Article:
It's Time to Clear the Confusion on EV Charging
Words by Andrew Lawson, Director of Fleet
The UK government’s announcement in 2020 that it was bringing forward its EV targetstriggered a huge amount of discussion across the sector, with many of our clients expressing both excitement at the acceleration of the shift to EVs, and also admitting they felt slightly daunted by the scale of the mountain we’ll collectively need to climb over the next seven and half years.
As an industry we’ve waited so long for effective and affordable LCVs to come to market that it is perhaps understandable that now many have put the acquisition of vehicles ahead of the infrastructure. However, the old worry of standing like Kevin Costner in Field of Dreams surrounded by empty charging points praying, “If you build it, they will come” is outdated. The EVs are coming, it is really important that industry gets on and builds the ballpark without delay!
We recently surveyed 500 fleet managers to ascertain their progress, and while eight in 10 have a clear EV strategy, only half have as yet begun implementing it. With the 2030 deadline now only a couple of lease lifetimes away, that’s a rapidly narrowing window.
With EVs already making up one in 20 new commercial registrations, and with manufacturers eagerly pushing their latest models to comply with carbon emissions rules, we’re at last seeing electrified fleets arriving in volume on our shores. The question is how we’ll keep these new cars and vans charged, and so it is surprising that a more recent government mandate – this Friday’s deadline for all new chargers sold for installation at home or in workplaces to be smart – hasn’t attracted more attention.
Let me be clear, the mandated switch to smart chargers is a smart idea; our own figures show that they help reduce long-term fleet running costs by at least 60%. However, extracting that benefit relies upon effective integration of back-end software and intelligent scheduling of charging patterns. For many in the market that have relied on legacy ‘plug-and-play’ chargers, this involves a significant change in mindset. It is concerning therefore that in a poll of 500 UK fleet managers we carried out just last week, nearly half (46%) are unaware of the deadline or confused by its implications.
That so many are unaware of a significant change to the future availability and functionality of commercial chargers is worrying, but it’s perhaps not surprising. The change was announced less than six months ago, and the entire industry has faced a scramble to bring sufficient smart chargers to market. Even ourselves, who’ve been working on a smart charger for more than two years, have only been able to bring our latest compliant products to market at full scale this week.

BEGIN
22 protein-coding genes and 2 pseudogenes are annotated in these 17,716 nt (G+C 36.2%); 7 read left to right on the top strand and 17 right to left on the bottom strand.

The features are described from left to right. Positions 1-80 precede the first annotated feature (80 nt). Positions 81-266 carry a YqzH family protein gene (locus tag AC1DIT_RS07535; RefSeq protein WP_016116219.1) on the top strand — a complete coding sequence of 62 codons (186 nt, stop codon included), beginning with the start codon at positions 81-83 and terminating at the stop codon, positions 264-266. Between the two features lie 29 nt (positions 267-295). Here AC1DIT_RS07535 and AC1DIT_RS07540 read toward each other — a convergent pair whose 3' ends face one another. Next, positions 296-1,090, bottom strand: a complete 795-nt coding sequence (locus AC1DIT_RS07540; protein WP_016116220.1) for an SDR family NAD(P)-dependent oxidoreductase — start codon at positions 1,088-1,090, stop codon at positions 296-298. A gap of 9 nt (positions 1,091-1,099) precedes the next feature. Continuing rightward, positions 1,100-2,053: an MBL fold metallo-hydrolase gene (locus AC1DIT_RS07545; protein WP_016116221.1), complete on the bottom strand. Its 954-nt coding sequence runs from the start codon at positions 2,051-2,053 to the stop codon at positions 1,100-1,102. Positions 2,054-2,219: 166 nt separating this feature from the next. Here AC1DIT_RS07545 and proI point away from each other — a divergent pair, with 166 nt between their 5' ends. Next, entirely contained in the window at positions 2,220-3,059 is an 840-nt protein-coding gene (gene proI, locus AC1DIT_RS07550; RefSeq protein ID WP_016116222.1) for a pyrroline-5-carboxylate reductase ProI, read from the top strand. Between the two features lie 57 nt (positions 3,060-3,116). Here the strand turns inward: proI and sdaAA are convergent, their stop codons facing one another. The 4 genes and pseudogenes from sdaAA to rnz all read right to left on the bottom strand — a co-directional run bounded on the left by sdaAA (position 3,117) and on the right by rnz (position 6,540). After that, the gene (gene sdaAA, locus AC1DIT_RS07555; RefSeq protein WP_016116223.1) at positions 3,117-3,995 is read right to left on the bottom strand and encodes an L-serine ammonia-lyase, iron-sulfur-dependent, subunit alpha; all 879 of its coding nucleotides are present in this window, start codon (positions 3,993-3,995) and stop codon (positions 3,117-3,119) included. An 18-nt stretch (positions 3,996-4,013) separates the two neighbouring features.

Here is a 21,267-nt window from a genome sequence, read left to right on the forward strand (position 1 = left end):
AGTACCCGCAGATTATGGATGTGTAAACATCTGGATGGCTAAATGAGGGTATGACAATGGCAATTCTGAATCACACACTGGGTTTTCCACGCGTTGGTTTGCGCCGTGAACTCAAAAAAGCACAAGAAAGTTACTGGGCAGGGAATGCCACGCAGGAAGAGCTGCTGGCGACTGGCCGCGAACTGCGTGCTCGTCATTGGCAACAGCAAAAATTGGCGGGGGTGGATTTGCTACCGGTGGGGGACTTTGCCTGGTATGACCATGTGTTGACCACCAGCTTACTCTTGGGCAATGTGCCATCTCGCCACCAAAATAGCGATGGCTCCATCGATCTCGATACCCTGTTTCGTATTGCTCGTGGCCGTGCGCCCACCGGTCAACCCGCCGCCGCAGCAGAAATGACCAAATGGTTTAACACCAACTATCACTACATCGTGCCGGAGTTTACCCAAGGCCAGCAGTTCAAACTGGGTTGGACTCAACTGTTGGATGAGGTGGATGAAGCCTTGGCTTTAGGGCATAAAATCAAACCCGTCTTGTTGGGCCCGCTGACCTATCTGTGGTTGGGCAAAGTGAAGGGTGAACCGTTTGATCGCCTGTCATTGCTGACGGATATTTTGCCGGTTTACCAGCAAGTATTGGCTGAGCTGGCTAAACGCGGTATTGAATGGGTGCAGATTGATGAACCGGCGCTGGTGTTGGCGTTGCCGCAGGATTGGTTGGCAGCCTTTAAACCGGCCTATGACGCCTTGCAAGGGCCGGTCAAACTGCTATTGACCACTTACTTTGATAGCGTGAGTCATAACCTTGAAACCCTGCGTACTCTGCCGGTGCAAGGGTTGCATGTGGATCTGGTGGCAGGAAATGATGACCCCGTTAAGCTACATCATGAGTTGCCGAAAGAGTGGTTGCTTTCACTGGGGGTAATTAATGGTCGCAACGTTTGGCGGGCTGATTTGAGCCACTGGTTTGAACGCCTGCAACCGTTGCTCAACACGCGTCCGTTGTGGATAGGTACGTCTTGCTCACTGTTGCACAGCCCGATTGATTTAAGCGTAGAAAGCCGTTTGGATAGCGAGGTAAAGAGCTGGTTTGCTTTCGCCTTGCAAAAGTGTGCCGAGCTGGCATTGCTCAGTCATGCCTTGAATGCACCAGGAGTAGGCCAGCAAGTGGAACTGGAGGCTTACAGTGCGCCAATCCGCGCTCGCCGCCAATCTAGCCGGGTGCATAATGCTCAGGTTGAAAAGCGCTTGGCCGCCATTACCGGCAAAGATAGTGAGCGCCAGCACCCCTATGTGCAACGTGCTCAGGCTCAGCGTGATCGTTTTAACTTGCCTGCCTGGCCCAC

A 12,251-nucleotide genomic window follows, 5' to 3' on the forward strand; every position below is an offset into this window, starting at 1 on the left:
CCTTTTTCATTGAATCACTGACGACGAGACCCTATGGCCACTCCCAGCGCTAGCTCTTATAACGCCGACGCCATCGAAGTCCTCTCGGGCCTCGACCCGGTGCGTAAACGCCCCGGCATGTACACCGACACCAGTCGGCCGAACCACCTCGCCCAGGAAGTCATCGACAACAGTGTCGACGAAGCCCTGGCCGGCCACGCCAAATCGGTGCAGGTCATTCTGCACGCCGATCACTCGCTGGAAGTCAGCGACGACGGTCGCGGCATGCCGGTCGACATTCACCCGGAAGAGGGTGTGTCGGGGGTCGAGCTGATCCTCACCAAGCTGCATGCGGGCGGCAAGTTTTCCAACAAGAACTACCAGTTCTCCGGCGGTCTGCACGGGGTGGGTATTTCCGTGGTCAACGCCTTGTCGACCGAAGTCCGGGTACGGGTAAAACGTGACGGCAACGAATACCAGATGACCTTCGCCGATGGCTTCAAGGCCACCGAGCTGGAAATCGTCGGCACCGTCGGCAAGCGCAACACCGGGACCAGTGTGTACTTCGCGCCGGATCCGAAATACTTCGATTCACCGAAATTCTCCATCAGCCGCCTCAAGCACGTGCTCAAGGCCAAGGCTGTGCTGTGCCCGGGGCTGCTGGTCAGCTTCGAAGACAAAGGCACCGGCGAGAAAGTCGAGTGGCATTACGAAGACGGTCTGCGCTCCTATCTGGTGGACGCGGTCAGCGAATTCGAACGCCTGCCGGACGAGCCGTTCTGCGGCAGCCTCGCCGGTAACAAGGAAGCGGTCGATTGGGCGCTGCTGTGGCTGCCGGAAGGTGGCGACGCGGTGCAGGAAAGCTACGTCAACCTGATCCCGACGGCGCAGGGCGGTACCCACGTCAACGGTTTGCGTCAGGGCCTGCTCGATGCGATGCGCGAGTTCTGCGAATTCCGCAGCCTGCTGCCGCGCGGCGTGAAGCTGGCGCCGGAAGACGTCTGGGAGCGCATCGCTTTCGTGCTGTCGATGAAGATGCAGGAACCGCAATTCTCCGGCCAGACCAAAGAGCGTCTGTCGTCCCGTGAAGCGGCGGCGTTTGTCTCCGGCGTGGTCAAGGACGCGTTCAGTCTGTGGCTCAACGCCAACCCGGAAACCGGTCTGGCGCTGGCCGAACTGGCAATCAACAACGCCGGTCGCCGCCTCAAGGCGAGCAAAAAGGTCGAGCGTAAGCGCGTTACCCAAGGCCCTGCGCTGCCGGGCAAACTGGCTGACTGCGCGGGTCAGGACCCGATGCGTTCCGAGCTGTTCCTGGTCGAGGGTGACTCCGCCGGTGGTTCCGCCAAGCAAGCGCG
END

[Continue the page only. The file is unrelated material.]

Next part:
The rushed timescale has allowed some unhelpful myths to emerge around the new smart chargers that we must swiftly counter if we’re not to see businesses slow their investment in essential charging infrastructure. One quarter of those we spoke to wrongly assume that the installation of such smart chargers will raise rather than reduce the cost of running an EV fleet. While there is of course capex involved in deploying charging points, the long-term op-ex benefits of reduced energy consumption through load balancing and avoiding excessive charging at peak rates will swiftly make the switch a profitable one, as I’ve mentioned.
The good news is that the wider business and environmental benefits of fleet electrification are clearly understood. In fact, our survey found that six in 10 recognised the commercial opportunities EVs could unlock for their firms, and more than twice the proportion of businesses expect the shift to EVs to boost (52%) rather than undermine future profitability (32%).
The fact businesses are no longer wondering if they should shift to electric is encouraging, but it clearly demonstrates that more needs to be done to explain how. Whilst the UK government has put in place a number of positive grants and regulations to support the transition to EVs, the sheer pace of change in recent months has made it difficult for business leaders to understand and implement into clear business plans.
In fact, our research found that nearly three-quarters of firms (73%) reported their adoption of EV vehicles had been complicated or held back by recent changes to regulations and grants, and over half (55%) stated that such changes had increased business costs. This is a real worry, these changes are supposed to incentivise the transition, so if the business leaders aren’t confident on clear commercial returns, then much of their impact will be lost.
EO wants to help make that transition for UK businesses easier, and as an expert in EV charging that is already serving some of the world’s biggest fleets, we believe we have the insights and experience to do so. But we can’t do it alone.
For the UK to succeed in electrifying the remaining two-thirds of its ICE fleet vehicles, it is vital that industry and the Government work hand in hand to build awareness of the importance of both vehicles and charging infrastructure.
The UK is a world-leading force in EVs, yet if we allow confusion to slow the roll-out of essential charging infrastructure, we risk shooting ourselves in the foot. Already we’re seeing isolated incidents of brand-new EV vehicles sitting on backlots for want of sufficient charging points. If news of the switch to smart charging is fresh information, or has you confused, I urge you to take steps now to review your charging infrastructure plans. The shift to smart charging by default, alongside widespread LCV EV availability, means that the bases are loaded for commercial adoption of EV. Now we must collectively play ball and unlock the full economic potential of EVs for your fleet, and for the British economy.